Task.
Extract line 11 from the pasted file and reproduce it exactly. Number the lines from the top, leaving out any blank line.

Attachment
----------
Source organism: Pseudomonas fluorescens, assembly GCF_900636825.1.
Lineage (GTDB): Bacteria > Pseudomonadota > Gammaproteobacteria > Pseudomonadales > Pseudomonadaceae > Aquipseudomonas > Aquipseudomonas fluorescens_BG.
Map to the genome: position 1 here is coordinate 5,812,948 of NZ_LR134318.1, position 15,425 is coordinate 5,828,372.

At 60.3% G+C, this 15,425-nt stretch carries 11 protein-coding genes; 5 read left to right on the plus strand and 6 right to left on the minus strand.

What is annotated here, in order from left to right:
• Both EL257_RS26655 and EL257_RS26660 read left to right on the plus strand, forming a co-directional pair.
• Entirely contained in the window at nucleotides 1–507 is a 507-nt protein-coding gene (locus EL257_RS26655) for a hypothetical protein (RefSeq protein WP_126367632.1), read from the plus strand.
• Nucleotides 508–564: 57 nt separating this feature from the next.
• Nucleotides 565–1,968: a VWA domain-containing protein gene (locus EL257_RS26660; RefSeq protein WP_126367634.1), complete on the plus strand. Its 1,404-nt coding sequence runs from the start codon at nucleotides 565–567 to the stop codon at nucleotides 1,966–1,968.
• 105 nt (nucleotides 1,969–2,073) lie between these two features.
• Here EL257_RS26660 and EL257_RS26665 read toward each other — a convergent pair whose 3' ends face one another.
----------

• Here EL257_RS26660 and EL257_RS26665 read toward each other — a convergent pair whose 3' ends face one another.